Ted said the most common training accident in Germany was always when a student was a little low when making the turn to final approach. On base leg they would raise the nose to stretch the glide and be reluctant to lower the inside wing enough to make a coordinated turn and use too much rudder. The resulting low speed, skidded turn would end in a stall/spin accident.
I had just joined Cleveland Soaring Society, which was then flying at Freedom Field on Route 18 near Medina. I had previously been a member of Central Ohio Soaring Association in Marion. I was in the club’s Schweizer 1-26 glider returning to Freedom Field.
The wind had increased and as I made my turn to base, Ted’s voice came back to me, complete with German accent. I was in exactly the potential accident situation I had overheard him describe a couple of weeks before. The wind had increased since takeoff and I was unaware of this until downwind. We and our gliders had no radios then for AWOS. I turned onto base leg later than I should have. At this point the recording in my mind of Ted’s voice turned on and I resisted the urge to raise the nose; instead I started looking for alternate landing sites straight ahead.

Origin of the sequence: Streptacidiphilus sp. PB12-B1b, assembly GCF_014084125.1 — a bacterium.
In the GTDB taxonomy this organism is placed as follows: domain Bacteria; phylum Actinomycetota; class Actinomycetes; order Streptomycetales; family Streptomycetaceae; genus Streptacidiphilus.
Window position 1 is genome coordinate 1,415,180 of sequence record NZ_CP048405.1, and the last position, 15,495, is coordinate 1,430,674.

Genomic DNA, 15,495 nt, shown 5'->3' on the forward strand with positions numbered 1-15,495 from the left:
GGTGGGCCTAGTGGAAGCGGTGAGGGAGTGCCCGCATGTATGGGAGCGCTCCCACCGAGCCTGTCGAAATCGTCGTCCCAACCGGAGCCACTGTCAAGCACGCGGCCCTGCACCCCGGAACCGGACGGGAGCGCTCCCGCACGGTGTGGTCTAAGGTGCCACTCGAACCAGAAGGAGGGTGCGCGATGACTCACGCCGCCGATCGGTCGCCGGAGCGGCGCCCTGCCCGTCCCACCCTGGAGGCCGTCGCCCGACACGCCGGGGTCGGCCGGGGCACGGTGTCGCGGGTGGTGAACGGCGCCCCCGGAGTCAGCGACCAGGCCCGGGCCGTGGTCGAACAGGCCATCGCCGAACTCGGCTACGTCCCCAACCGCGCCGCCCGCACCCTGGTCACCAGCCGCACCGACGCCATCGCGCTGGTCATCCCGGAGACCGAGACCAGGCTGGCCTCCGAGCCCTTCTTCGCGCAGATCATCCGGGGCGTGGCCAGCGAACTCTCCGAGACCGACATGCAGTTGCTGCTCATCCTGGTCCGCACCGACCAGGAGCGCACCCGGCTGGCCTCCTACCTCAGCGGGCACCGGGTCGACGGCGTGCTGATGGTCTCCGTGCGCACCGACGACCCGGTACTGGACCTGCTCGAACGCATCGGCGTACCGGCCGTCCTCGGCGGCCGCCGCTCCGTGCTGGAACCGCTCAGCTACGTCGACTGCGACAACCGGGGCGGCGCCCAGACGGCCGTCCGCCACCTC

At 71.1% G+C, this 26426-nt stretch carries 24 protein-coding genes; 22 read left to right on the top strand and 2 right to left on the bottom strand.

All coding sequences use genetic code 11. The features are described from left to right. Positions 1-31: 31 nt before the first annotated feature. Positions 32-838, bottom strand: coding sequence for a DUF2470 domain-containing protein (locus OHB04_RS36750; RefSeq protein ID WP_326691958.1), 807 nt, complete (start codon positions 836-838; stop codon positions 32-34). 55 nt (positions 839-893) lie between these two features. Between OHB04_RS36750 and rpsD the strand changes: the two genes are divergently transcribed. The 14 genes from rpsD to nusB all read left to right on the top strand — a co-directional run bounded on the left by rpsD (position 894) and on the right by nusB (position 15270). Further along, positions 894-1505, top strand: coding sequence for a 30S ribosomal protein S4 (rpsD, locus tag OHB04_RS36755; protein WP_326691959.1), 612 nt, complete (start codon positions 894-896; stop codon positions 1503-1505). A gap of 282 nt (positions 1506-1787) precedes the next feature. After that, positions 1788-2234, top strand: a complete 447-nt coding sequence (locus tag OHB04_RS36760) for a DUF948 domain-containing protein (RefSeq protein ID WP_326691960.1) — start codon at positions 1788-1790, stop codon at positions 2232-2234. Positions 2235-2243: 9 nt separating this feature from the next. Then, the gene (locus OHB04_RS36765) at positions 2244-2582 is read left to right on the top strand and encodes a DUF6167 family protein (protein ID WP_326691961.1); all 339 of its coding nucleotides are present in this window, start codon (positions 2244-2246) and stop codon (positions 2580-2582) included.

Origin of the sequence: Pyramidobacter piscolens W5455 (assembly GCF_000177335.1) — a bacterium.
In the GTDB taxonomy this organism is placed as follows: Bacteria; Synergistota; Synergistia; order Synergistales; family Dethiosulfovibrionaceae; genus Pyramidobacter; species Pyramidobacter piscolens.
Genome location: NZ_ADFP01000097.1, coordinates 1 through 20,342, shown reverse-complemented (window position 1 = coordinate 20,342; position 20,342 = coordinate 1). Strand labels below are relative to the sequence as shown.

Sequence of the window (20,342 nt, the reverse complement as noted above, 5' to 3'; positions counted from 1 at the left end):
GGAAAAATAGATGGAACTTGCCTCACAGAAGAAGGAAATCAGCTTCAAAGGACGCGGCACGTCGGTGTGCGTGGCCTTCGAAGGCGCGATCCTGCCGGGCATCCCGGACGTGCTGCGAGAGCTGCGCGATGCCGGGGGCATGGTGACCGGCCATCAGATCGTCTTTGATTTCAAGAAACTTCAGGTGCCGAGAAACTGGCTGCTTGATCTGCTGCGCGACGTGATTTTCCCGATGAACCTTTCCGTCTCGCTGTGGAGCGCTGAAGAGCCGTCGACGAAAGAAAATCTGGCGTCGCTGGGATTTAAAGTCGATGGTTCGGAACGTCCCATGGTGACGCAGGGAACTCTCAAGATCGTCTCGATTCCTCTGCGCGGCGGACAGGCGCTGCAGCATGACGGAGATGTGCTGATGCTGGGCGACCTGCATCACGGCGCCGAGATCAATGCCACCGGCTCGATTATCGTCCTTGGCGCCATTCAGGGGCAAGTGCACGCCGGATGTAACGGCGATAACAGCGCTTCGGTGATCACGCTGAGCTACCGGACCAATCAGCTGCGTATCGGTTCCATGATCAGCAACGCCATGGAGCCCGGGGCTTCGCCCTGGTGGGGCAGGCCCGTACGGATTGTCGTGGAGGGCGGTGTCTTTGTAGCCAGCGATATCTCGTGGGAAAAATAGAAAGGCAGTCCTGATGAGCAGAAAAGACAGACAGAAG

I could see there were none, except small ones in people’s backyards. I still had enough altitude to make a coordinated turn to final approach and then thought maybe I would have to land crossways on Route 18. I found I had put the nose down enough to pick up a little extra airspeed and could perhaps go under the wires on Route 18 to make the runway. A thermal from the highway pavement gave me enough altitude to skim over the wires. After landing and looking back at the wires I saw the wires had been lowered and there was no room under them.
The final note of this story is, I had been designing modifications of Sunbeam appliances so they could be sold as brand name products by Sears, Montgomery Ward, Penney’s, Hoover, etc. Ken McGarr, an Akron, Ohio, model maker, was producing models of my designs for me.
At a later visit to his shop, he told me he was driving west past Freedom Field on Route 18 and was telling his wife he knew a glider pilot who flew from there. It was at the point I was crossing the road in the 1-26 low enough for Ken to recognize me and point me out to his wife as I passed low over his car. That’s way too low but it was high enough to make it back.